Explore and Discover – Quintrex 440 Explorer


Quintrex recently unveiled a series of new models and hull designs. KRIS SWERES checks out a new version of the company’s popular estuary tinny – the 440 Explorer.

Quintrex has listened to the needs of estuary sportfishermen and delivered a practical and eye catching package with this new Explorer. Super clever storage, large clutter free casting decks and a ride that is rock solid and quick … it seems that Quinnie has pulled another winner out of the hat with this boat. In my view, this boat would be ideal for any angler who spends time flicking lures round canals, creeks and river mouths. Maintaining the Eclipse hull design has given the boat a stable casting platform at rest while delivering a smooth, dry ride. Hull thickness for the Explorer we tested was 3mm along the bottom and 2mm up the sides, which equates to a non-flex, very rigid feel. Hitting chop and boat wash barely moved the hull and the ride was virtually unaffected. I’ve always loved the peace of mind that a heavier duty aluminum gauge offers. I think remote area anglers and guys that are a little harder on their boats will really appreciate this.

Additional extras like the vinyl wrap makes this little estuary legend even better. I’m told the wraps will initially be available in around five different designs with more to come. They really do offer that next step up from a standard paint job and are a high quality product. I just loved the blue “mangrove jack” design – it just looks cool!

A plumbed live well and dedicated electric motor bracket can be added as optional extras. This helps keep the initial boat price down.

Another great feature offered in the new Explorer range are the interchangeable storage bins that easily lift in or out depending on your requirements. These pre-moulded buckets fit like a glove into their respective hatches and add another level of customisation to the boat.

Day out with the kids? Convert the underfloor space into a massive storage area for extra life jackets, towels or even a knee board. On the other hand you could drop the bins back in for clothes/wet weather gear, tackle or to chill drinks down. Very nifty stuff.

These days fishing rods are moving away from traditional shorter lengths to longer, lighter flick sticks. Lengths of 7ft plus are fairly common as more and more fishermen are opting for throwing light lures around the local bays, creeks and estuaries. The Explorer has an optional rod storage pocket that can accommodate rods up to 9ft in length. It opens from the base of the floor upwards. Rods are stored against the port side one up above the next, thus only requiring a thin side panel to do this – this results in maximum floor space.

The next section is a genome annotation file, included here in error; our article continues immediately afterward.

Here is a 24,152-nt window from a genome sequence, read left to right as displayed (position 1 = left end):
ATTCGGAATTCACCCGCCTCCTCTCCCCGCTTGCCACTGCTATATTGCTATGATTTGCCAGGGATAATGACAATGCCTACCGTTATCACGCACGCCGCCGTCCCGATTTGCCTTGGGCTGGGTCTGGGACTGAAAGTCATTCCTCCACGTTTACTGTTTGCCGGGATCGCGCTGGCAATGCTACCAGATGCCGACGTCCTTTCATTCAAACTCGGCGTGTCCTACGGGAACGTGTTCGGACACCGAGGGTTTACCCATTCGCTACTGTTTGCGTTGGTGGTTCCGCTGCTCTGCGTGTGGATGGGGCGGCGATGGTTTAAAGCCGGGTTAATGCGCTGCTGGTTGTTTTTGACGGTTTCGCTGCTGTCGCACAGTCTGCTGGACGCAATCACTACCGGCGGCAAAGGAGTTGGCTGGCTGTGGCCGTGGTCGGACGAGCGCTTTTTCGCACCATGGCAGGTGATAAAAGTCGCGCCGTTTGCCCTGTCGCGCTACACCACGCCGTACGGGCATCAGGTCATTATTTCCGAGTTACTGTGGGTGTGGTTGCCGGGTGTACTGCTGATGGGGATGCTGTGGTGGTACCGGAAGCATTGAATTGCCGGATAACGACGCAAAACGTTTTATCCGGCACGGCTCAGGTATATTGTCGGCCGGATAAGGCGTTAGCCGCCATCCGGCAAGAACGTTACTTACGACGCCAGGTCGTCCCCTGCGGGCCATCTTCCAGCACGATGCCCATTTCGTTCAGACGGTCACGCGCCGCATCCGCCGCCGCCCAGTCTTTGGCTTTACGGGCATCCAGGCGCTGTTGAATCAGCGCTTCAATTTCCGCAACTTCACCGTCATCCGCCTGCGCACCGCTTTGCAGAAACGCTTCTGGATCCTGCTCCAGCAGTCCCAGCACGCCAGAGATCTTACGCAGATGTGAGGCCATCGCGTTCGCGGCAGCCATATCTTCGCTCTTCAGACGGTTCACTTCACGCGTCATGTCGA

The test boat featured a 50hp EFI four stroke Mercury that was so quick that I found myself throttling back to enable a steady heartbeat again! I loved the grunt this motor offered, but a motor of this size certainly isn’t a necessity. You could easily downsize engines if budgetary constraints were an issue without comprising too much, but gaining lower running costs, etc. With the Gold Coast’s Broadwater whipping up winds reaching 30 knots on the day, the ride was surprisingly dry, even at speed.

The fore and aft casting decks are perfect fishing platforms and a quality marine carpet covering both is another great standard addition for the Explorer. A small step from the centre floor up to the front casting platform would make a big difference to overall comfort and fishability. I found moving up and down off the front deck to be a bit of a jump.

A transducer bracket comes as a standard feature for the Explorer as well so hooking up your preferred depth sounder is a quick and simple process.

Although minor, the standard addition of a side pocket positioned thoughtfully next to the rear driver’s side is a godsend. Keys, wallet and phone now have a home. I’ve had the displeasure of taking an impromptu “swim” with my phone in one pocket and wallet in the other –it’s not fun. Having a dedicated spot for valuables will see boat owners safely stow these away from harm’s way.

For those inland fishos who spend a lot of time on large impoundments trolling for big yellas and bass, a bimini cover can also be fitted to keep that scorching sun at bay. The 440 Explorer Trophy also comes with two very nice marine grade seats that can be positioned in five different positions throughout the boat.

This rig would be ideal as an entry (and more) level tournament boat at a fraction of the cost of many of the imported boats available on the market. It ticks all the boxes as well as enabling anglers to reach spots that other bigger rigs can’t. Think popping for whiting across super shallow sand flats or sneaking further up that shallow, inaccessible bass creek.

Overall I really loved this rig. The ride, fit out and use of space were everything you could want in a smaller boat package. It’s clearly been designed by people who actually spend time in boats.

Check the Explorer range out at your local Quintrex dealer or online at

Quintrex 440 Explorer
length: 4.48m
bow/transom: 4.43m
beam: 2.04
weight: (Boat only) 360kg
power:  (max 50 kg)
fit out: ***
ride/handling: ****
fishability: ****
overall finish: ***
value: ***
overall: ****

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